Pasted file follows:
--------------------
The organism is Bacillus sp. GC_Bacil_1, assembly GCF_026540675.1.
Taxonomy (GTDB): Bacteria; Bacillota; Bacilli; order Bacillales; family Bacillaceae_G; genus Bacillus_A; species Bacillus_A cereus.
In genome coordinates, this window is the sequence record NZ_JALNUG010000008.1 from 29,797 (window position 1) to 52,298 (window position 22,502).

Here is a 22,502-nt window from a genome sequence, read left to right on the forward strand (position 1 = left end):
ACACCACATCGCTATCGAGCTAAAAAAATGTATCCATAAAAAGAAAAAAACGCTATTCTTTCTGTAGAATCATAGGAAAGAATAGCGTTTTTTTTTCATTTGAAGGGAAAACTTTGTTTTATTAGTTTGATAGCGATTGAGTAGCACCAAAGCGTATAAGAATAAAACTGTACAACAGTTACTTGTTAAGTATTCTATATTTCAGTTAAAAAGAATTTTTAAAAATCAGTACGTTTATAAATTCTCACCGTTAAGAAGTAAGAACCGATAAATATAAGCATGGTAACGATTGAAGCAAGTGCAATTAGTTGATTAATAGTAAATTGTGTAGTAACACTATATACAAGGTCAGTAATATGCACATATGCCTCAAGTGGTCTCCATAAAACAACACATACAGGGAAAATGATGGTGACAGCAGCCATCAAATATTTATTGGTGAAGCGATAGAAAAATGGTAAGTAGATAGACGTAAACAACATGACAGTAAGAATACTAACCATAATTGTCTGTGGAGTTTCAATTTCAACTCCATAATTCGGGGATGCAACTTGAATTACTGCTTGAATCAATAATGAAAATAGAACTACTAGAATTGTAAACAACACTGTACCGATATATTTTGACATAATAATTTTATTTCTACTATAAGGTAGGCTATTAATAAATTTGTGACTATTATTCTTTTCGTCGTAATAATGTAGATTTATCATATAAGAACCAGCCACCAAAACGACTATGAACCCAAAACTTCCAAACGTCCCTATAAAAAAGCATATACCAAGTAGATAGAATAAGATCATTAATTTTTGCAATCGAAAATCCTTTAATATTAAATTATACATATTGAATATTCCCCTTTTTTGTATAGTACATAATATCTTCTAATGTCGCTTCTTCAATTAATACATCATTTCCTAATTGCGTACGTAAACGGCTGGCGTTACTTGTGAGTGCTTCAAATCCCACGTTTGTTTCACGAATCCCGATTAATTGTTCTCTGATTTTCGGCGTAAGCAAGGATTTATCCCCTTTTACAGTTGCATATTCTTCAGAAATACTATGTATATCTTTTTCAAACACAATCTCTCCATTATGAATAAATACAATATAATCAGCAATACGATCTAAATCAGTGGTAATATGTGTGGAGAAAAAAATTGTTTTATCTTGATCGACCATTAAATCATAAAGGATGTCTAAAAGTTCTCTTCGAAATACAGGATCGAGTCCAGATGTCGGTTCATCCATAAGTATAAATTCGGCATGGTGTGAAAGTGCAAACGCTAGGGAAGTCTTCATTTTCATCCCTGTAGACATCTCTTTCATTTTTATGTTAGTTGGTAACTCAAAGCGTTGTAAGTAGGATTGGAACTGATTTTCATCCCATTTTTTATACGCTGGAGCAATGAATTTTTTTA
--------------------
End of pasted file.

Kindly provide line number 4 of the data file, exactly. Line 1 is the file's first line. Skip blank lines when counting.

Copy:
Here is a 22,502-nt window from a genome sequence, read left to right on the forward strand (position 1 = left end):